Rick Santorum has won the Colorado caucuses, completing a superbly improbable sweep of the three states that voted Tuesday night.

When the last precincts reported around 1 a.m. EST on Wednesday, Santorum had 40.2 percent of the vote in Colorado to Mitt Romney's 34.9 percent. Newt Gingrich and Ron Paul trailed with 12.8 percent and 11.8 percent, respectively.

Recent polls had shown Santorum leading in Minnesota and Missouri, so those two wins did not come as a surprise. But his victory in Colorado was very much unexpected and a huge embarrassment for Romney, who took 60 percent of the vote there in 2008 and led the most recent pre-caucus poll by 10 percentage points.

The message of Tuesday's results was clear: Republicans are still searching for a conservative alternative to Romney, and Gingrich is no longer it.

That title is now Santorum's to lose. His task is to turn his three-state sweep into something durable -- and he will have to do so amid the toxic barrage of attack ads and stump-speech criticisms reserved for the front-runner du jour.

That is a formidable challenge (as Gingrich, Herman Cain and Rick Perry will readily attest), made especially so by Romney's seemingly bottomless pockets.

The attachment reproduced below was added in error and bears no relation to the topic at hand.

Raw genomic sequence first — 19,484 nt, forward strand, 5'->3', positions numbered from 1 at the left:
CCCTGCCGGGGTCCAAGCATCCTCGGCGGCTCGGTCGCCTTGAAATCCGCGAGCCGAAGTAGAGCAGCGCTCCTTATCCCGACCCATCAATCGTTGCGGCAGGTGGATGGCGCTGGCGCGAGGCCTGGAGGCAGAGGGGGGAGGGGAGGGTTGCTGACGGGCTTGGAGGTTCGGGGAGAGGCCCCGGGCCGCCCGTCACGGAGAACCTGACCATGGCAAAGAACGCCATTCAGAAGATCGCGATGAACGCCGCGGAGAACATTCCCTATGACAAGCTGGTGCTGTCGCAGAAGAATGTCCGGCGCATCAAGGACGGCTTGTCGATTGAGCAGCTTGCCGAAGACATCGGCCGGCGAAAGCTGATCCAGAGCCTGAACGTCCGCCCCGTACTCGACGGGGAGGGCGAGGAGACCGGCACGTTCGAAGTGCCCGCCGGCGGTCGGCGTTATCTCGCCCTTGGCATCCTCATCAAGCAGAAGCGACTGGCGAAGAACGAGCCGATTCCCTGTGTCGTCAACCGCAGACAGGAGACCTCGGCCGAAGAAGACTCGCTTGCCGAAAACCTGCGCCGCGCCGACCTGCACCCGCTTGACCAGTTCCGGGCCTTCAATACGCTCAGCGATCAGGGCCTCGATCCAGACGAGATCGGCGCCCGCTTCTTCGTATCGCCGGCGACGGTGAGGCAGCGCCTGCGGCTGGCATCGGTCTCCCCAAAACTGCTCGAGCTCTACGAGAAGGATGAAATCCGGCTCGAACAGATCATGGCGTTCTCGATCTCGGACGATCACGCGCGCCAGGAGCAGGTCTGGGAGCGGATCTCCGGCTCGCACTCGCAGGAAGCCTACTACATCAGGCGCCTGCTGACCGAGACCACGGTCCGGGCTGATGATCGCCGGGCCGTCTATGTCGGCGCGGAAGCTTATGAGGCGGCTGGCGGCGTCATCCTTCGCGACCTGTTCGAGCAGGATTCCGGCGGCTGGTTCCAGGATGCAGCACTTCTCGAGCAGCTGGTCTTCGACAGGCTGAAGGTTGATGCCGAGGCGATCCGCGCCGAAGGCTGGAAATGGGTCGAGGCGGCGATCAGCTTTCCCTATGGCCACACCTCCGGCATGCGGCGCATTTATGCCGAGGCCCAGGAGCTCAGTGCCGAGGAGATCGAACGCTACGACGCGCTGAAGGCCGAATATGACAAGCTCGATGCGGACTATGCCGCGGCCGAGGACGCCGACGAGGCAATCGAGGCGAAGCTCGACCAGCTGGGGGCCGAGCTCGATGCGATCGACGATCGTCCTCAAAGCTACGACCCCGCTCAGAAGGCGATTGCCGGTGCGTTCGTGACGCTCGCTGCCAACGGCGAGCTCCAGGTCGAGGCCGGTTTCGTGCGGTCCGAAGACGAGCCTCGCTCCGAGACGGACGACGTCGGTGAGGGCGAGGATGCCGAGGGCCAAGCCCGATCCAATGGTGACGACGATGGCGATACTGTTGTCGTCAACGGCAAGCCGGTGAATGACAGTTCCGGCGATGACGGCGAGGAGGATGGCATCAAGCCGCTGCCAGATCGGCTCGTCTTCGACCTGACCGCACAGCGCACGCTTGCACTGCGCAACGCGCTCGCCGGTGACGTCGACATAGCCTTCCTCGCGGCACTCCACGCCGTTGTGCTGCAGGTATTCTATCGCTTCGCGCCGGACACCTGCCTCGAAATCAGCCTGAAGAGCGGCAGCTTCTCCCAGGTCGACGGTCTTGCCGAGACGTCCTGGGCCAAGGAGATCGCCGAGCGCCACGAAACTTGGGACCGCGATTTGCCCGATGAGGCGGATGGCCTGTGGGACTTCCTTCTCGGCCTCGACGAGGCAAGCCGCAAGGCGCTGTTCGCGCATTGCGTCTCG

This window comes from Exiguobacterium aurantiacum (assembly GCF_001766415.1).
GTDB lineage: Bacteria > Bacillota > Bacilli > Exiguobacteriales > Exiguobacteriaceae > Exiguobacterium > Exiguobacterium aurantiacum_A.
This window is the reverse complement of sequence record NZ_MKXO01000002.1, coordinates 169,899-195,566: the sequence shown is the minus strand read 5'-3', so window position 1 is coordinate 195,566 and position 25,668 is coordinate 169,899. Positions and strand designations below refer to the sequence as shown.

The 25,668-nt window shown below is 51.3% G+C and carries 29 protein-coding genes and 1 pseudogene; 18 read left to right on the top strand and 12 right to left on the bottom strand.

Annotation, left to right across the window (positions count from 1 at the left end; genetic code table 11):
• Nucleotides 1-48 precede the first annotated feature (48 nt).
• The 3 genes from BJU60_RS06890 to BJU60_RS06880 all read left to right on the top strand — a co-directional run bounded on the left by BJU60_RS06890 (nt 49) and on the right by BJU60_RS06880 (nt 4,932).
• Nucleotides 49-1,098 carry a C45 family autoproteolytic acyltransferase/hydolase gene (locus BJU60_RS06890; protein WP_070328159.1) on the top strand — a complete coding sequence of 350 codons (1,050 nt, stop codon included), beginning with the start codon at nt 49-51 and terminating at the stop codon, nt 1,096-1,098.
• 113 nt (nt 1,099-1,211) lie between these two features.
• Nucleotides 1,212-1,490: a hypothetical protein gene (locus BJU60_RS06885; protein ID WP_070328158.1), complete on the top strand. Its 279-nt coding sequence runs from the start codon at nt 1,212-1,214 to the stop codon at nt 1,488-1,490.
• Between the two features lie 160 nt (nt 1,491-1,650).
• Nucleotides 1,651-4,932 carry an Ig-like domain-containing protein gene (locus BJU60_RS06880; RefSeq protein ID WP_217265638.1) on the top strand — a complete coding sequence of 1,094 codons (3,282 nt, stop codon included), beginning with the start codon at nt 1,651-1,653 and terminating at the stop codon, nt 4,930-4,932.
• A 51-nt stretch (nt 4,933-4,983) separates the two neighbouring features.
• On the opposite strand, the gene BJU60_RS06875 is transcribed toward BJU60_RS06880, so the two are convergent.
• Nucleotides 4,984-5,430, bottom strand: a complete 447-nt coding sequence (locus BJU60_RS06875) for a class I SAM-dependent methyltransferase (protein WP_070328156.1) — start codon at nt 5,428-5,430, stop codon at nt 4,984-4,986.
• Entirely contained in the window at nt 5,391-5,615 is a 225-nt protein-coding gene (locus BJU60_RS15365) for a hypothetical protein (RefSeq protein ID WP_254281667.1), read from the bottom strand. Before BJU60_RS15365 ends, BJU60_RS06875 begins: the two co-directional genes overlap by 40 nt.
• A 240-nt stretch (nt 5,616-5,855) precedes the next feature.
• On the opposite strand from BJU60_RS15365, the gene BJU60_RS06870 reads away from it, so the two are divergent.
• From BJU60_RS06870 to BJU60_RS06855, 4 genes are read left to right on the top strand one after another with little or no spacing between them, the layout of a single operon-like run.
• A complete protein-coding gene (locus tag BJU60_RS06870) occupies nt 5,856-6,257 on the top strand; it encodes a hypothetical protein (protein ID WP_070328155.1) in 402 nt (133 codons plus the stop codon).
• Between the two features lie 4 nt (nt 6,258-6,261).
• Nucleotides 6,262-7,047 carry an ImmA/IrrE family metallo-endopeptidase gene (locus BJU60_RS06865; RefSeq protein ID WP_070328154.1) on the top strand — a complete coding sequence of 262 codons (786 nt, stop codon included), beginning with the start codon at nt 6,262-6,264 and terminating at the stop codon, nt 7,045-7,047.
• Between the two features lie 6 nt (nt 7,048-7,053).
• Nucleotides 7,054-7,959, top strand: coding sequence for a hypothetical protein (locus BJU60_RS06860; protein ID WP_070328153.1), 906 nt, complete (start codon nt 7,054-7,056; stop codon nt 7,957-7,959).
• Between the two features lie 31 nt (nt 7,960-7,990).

The main problem with Santorum and Gingrich and others is just their ability to fundraise on the level that Romney is able to, said Michael Berry, a political scientist at the University of Colorado at Denver (UCD). If they can stay afloat and continue to advertise and reach out to voters in states where these primaries or caucuses are continuing, I think it's possible they could still win the nomination, but [fundraising] is just so important in reaching out to voters in these states.

Given his financial advantage, the nomination is clearly Romney's to lose, in spite of Santorum's big night, Berry said.

UCD political scientist Michael Cummings added that Santorum still has a lot of work to do when it comes to broadening his base.

Santorum represents one of the five key factions of the GOP, namely the Christian right, Cummings said. The other four factions -- corporate, libertarian, law and order, and neoconservative -- have many conflicts with the Christian right, whose percentage of the GOP and of Americans has stagnated since 2000. Romney has a broader appeal to the other factions than Santorum.

Santorum, Cummings said, is an extreme long shot to beat Romney.

But that's tomorrow's discussion. Tonight, a campaign declared dead mere days ago is celebrating the unlikeliest of revivals.